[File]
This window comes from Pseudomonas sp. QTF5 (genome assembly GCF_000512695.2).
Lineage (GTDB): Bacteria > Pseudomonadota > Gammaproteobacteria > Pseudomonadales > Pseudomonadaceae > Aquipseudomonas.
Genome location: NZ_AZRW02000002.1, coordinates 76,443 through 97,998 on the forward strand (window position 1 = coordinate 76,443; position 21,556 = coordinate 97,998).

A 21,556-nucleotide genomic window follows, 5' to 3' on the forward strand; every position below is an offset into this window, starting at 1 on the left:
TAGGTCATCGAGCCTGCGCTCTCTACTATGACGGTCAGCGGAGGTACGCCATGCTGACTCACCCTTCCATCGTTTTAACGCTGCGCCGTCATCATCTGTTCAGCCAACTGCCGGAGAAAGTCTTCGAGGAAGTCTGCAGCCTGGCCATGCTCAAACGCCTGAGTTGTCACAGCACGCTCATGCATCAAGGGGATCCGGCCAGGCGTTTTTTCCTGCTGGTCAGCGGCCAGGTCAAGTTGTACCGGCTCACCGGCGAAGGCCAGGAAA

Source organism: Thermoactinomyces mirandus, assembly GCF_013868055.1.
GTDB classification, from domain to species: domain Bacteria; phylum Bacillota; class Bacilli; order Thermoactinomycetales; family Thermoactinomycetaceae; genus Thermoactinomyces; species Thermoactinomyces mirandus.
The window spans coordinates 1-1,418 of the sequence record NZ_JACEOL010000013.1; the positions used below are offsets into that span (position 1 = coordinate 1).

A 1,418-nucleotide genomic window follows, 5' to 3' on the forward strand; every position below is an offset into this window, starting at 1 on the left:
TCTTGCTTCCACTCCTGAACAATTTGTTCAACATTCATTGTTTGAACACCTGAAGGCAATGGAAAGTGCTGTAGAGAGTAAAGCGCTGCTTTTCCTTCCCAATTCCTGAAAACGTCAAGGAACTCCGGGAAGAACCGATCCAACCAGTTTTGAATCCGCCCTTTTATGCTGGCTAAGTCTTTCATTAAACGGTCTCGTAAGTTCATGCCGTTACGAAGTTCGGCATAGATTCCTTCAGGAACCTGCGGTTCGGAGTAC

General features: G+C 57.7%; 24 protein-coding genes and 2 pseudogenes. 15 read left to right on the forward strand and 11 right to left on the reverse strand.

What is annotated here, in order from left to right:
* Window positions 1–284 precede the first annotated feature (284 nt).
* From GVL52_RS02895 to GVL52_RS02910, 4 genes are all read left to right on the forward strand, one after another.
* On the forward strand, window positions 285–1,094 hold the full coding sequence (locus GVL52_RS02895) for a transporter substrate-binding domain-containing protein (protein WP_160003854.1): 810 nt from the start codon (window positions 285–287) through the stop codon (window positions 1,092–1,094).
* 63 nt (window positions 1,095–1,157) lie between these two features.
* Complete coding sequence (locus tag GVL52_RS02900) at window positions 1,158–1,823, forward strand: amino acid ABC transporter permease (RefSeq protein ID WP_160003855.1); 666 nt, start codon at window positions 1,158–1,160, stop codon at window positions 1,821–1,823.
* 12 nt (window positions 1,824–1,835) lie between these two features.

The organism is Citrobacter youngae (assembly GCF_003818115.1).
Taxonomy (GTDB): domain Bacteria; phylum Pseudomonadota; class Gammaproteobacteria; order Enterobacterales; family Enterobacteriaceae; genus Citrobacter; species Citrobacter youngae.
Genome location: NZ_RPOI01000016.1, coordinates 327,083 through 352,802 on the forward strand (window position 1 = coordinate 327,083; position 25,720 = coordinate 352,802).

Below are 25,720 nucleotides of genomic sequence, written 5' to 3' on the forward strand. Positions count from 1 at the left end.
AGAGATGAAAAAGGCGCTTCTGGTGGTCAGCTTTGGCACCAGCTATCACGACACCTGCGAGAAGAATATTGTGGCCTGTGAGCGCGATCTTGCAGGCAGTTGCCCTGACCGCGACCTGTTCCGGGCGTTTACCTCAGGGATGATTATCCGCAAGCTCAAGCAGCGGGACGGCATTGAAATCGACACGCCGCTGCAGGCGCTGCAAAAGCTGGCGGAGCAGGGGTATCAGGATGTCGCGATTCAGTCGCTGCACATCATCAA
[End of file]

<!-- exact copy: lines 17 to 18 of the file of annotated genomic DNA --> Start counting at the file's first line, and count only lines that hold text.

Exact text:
* Complete coding sequence (locus tag GVL52_RS02900) at window positions 1,158–1,823, forward strand: amino acid ABC transporter permease (RefSeq protein ID WP_160003855.1); 666 nt, start codon at window positions 1,158–1,160, stop codon at window positions 1,821–1,823.
* 12 nt (window positions 1,824–1,835) lie between these two features.